Middle East financial observers seem generally confident that Abu Dhabi and Dubai will thrash out a deal to rescue Dubai’s state investment vehicle Dubai World in the restructuring of its $60bn (£37bn) debt, although Abu Dhabi officials have suggested that the bail-out would most likely be on a selective basis.
One likely outcome is that Dubai World’s global investment arm Istithmar World will have to offload some of its Aladdin’s cave of investments – which include New York-based upmarket department store retailer Barneys – at knock down prices. The fund paid then owner Jones Apparel $825m (£412m) for Barneys in mid-2007, only three years after Jones had acquired the group for just $400m (£218m).
Although the direct impact of a Dubai World fire sale on the global retail industry will be quite limited, the group’s financial difficulties look likely to accelerate a slowdown in economic growth within the Emirate with repercussions for the rest of the Middle East, as business confidence and funds for construction projects continue to evaporate. As a result, retailers much closer to home may find that they need to rethink their international strategies.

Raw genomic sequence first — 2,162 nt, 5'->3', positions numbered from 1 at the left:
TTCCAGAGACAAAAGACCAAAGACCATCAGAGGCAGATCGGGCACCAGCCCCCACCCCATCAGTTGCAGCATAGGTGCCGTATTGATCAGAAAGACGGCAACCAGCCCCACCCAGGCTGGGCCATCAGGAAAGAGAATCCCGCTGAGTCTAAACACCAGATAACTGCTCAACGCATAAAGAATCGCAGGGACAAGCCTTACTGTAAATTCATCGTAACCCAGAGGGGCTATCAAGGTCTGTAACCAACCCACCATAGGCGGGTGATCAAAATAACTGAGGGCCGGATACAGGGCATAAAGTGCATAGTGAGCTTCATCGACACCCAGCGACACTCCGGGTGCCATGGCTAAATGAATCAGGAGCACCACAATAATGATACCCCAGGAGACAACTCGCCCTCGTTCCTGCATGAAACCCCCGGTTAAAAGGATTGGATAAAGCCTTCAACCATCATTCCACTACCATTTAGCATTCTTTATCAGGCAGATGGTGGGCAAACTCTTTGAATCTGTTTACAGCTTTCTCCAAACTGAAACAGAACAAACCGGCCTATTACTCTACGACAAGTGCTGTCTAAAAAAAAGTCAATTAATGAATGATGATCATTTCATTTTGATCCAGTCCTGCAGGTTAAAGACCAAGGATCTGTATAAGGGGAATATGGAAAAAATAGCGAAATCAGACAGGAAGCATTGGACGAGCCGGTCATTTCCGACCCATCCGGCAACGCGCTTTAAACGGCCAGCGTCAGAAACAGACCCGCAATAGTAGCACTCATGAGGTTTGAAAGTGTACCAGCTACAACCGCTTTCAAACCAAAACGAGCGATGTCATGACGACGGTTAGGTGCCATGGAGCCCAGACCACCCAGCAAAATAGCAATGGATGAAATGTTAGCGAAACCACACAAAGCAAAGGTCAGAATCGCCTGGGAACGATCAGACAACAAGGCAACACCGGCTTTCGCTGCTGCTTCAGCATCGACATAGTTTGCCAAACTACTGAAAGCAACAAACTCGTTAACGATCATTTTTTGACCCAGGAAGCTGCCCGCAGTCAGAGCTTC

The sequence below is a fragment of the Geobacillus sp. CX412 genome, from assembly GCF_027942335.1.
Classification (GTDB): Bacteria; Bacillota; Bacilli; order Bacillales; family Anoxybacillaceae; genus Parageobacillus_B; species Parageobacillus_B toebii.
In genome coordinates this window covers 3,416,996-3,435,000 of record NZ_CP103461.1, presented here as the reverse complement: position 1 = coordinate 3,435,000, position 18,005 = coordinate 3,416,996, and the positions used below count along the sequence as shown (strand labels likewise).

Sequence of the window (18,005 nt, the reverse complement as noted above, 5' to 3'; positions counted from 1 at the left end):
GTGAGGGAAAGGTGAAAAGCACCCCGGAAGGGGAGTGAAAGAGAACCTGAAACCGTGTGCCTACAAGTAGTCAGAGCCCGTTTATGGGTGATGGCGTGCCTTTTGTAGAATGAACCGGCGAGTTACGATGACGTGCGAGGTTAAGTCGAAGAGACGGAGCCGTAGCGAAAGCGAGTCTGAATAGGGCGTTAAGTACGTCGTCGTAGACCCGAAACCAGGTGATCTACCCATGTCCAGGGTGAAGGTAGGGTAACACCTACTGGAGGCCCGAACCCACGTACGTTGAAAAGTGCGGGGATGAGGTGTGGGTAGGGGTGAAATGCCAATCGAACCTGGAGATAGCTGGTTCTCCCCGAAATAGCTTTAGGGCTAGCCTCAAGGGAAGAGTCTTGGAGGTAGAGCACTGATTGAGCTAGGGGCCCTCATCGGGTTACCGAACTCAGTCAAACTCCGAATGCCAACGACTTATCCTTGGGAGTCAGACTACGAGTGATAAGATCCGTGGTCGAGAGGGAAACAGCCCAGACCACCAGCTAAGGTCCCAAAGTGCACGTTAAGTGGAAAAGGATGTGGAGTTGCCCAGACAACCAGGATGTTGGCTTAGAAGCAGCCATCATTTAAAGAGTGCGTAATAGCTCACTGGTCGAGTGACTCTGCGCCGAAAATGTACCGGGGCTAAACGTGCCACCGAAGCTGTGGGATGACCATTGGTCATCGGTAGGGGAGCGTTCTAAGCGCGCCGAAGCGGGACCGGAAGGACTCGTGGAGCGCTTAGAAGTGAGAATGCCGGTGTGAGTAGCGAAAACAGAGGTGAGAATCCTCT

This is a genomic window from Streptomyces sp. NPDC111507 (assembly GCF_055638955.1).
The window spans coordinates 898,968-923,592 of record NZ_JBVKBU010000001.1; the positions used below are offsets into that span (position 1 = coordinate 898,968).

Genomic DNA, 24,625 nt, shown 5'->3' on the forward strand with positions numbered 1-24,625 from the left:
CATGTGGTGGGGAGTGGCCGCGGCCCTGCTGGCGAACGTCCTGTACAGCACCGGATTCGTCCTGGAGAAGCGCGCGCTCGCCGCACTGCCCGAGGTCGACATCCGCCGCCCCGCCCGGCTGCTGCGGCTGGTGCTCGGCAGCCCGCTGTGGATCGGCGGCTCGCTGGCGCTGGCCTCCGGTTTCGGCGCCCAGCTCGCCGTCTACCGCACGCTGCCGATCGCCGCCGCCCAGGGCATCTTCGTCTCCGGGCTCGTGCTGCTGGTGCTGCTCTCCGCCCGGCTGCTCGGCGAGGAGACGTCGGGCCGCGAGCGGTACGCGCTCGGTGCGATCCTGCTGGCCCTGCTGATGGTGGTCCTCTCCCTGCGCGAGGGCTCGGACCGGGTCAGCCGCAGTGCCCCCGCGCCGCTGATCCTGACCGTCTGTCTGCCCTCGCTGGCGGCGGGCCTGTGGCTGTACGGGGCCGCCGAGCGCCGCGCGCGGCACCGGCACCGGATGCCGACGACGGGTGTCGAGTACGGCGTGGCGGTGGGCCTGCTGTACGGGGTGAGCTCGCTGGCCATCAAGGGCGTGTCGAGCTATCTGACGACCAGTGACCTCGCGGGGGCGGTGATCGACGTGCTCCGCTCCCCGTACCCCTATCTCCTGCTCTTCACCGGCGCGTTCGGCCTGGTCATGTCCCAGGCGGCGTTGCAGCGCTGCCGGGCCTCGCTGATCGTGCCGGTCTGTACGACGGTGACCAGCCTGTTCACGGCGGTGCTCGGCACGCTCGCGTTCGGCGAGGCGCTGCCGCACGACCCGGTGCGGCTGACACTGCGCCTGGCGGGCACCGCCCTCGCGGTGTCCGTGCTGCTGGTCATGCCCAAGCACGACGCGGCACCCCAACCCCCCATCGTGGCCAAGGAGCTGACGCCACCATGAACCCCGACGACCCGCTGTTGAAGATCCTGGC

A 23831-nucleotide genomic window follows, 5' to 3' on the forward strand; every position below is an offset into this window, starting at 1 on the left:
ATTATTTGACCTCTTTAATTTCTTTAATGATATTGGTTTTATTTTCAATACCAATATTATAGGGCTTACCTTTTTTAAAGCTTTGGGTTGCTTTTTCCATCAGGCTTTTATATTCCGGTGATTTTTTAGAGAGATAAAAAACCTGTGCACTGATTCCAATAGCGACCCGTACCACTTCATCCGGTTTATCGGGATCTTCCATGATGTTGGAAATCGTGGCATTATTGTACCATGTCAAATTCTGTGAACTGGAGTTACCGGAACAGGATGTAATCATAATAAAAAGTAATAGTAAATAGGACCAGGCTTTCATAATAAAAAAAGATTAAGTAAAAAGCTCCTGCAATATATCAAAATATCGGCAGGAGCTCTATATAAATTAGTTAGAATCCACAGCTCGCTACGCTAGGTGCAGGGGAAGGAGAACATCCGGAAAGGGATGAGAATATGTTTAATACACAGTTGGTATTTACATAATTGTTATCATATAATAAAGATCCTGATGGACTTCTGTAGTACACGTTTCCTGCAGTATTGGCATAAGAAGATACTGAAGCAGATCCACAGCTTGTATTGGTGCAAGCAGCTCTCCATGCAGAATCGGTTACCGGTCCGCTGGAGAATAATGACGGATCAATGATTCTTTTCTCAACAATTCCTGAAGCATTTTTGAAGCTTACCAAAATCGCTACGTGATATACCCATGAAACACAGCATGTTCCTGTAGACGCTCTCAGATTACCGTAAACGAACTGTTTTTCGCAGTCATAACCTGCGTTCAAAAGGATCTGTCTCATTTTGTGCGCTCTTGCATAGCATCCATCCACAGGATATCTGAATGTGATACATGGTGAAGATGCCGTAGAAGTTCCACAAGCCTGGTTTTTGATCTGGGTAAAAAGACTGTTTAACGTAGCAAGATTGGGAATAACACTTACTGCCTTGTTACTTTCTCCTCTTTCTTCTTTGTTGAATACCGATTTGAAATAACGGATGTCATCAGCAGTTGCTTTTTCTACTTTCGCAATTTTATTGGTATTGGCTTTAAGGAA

John Lewis chief executive Andy Street said as recently as last week that the group regarded the Middle East as “the first place to look” for international growth opportunities. The John Lewis Partnership planned to open 20 Waitrose stores in Dubai by the end of next year.
Alliance Boots also had plans for big expansion in the country, which may have to be reined in. Similarly, US-based Office Depot revealed in January it was pinning its hopes for international growth on the Middle East, when it signed a deal with a local partner.
Nevertheless, with the region accounting for only a small proportion of sales for these retailers at present, and local regulation restricting international investors to minority stakeholdings – in fact, most players operating there have limited their involvement to franchising – exposure to a regional economic downturn would also be fairly minimal.
The most significant impact from the Dubai World affair will be the setback in confidence felt within the international financial sector. As UK banks are among the world’s most exposed to Dubai World debt, struggling UK retailers will find it that bit harder to elicit support from financial backers should the high street remain subdued in 2010, and we could see more retail businesses going to the wall as a result.